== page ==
Albion, ancient sites, Art, Don and Wen

Inside Bath Abbey

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I had a nasty feeling about Bath Abbey… just how on earth was I supposed to capture everything on camera to share the beauty of the place… ? It is huge…tall…airy…

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…as if  its builders wanted to capture the light of their heaven and carry the pilgrim ever   upwards…

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Yet, at the same time, it is glowing with colour. Fifty two windows, tier after tier of both plain glass and stained, make up eighty percent of the walls. The light is the first thing that strikes you when you walk in. If I had to sum up the initial impression in a single word, I would say ‘clarity’.

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There is also memory… carved memorials cover the walls and floors, some simple, some as ornate as you can imagine. Nearly fifteen hundred of them, covering hundreds of years… both residents and visitors who loved Bath; ordinary folk, clergymen and those whose names have touched history, both worldwide and, like Beau Nash, within the city itself.

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For all the light and airy feel, the more intimate spaces of the Abbey still nestle in a silent shadow more conducive to contemplation of the sacred. The little chapels and the font seem almost set apart from the grandeur of Scott’s restorations.

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There is a peace about them, and in spite of their ornate beauty, an indefinable air of simplicity that cannot be seen, only felt…as if the faith of the faithful hangs in the air around them, defying the outer form and knowing only the essence if its intent.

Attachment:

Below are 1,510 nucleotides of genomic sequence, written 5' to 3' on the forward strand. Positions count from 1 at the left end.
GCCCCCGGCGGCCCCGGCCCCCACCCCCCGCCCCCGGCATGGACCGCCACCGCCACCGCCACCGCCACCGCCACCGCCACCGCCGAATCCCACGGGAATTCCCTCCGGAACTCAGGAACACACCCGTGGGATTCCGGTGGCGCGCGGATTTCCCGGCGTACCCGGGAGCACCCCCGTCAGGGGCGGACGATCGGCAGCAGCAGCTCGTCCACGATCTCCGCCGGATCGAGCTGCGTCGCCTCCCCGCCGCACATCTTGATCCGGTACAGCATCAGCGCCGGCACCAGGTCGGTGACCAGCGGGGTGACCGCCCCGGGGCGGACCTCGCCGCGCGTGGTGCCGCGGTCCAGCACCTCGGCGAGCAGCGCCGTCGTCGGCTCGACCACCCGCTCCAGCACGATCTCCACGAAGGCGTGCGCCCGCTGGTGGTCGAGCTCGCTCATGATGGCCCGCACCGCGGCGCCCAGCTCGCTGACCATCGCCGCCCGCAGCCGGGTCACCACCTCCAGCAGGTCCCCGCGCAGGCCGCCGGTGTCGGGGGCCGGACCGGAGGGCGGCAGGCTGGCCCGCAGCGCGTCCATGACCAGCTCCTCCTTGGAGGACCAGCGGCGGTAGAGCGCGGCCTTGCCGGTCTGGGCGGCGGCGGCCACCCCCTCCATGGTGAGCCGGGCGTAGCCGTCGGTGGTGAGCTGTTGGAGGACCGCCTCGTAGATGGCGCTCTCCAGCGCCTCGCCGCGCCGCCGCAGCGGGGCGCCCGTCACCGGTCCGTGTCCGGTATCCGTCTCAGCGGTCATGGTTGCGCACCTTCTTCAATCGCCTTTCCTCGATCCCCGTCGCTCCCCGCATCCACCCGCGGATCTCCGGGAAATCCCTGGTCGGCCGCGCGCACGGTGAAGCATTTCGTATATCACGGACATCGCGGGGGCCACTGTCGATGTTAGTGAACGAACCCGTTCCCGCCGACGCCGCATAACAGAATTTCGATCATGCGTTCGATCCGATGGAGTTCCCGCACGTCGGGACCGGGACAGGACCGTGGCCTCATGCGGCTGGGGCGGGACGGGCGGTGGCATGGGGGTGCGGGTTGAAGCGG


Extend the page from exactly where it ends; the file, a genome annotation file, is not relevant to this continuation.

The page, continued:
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Behind the baptismal font that welcomes new life into the Church, countless memorials seem to marry past, present and future in an unbroken line of worship.

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Close to the High Altar, a small, enclosed chapel of frozen stone offers sanctuary an oasis of peace, even when the Abbey is otherwise busy.

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In the south transept  a towering Dream of Jesse window by Clayton & Bell, 1872, commemorates the recovery from typhoid of the prince who would become King Edward VII, and also serves as a memorial to Robert Scott.

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Like the great windows at East and West, it is too high, too big, too vast to see and encompass… and it was only the recumbent figure that told me the story it portrayed. The other windows, beneath the vaulting of the aisles, seem more accessible.

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If I have a personal favourite, it is the scene from the Last Supper window by Burlison & Grylls c.1914, where the Magdalene anoints the feet of Jesus while he teaches the eleven disciples. She weeps as she dries His feet with her hair.

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Above the altar, fifty six scenes from the life of Jesus are depicted in great detail. What is as amazing as the sheer scale of this window is to realise that this, along with many others, were shattered during WWII by bomb blasts… one fragment travelled to Canada in the pocket of an airman… yet to look at the Abbey today, you would never know the chequered past it has seen and survived.

 

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